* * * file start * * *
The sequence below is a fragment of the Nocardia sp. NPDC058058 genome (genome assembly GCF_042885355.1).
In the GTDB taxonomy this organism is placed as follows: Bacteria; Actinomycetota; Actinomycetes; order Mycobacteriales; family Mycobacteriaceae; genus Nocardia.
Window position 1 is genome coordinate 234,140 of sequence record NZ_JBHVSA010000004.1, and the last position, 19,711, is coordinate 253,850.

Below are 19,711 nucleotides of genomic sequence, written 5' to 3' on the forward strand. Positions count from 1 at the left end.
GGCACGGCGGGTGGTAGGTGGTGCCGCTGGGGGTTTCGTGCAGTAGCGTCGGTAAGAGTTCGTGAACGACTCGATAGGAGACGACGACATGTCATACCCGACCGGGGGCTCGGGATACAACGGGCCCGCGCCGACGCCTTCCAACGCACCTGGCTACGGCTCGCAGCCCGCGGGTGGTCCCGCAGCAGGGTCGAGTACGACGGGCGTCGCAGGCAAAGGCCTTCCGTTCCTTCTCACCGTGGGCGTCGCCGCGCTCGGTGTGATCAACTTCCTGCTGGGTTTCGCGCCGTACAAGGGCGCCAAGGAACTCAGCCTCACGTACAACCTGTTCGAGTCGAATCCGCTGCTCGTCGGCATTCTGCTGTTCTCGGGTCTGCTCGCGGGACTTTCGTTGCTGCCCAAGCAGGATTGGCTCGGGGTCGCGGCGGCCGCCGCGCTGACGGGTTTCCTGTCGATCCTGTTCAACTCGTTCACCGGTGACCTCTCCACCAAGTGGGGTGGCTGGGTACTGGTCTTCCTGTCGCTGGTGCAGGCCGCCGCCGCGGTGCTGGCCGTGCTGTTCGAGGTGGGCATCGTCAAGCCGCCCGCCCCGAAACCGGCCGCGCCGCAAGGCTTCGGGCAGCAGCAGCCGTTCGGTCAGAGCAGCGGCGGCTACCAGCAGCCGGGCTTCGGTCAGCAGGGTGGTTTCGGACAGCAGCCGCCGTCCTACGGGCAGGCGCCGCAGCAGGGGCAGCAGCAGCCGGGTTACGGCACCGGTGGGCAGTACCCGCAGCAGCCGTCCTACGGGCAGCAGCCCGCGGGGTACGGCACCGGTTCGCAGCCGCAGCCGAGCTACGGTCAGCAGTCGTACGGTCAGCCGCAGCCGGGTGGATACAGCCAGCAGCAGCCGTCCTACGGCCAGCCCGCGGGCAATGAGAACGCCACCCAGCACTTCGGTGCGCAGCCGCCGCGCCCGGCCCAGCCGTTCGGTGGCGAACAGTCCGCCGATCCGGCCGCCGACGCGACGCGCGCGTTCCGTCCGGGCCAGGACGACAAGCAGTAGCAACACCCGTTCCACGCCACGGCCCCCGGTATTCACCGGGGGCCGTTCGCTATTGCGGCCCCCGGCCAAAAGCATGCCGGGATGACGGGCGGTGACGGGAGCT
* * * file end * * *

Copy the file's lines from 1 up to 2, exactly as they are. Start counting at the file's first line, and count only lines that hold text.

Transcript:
The sequence below is a fragment of the Nocardia sp. NPDC058058 genome (genome assembly GCF_042885355.1).
In the GTDB taxonomy this organism is placed as follows: Bacteria; Actinomycetota; Actinomycetes; order Mycobacteriales; family Mycobacteriaceae; genus Nocardia.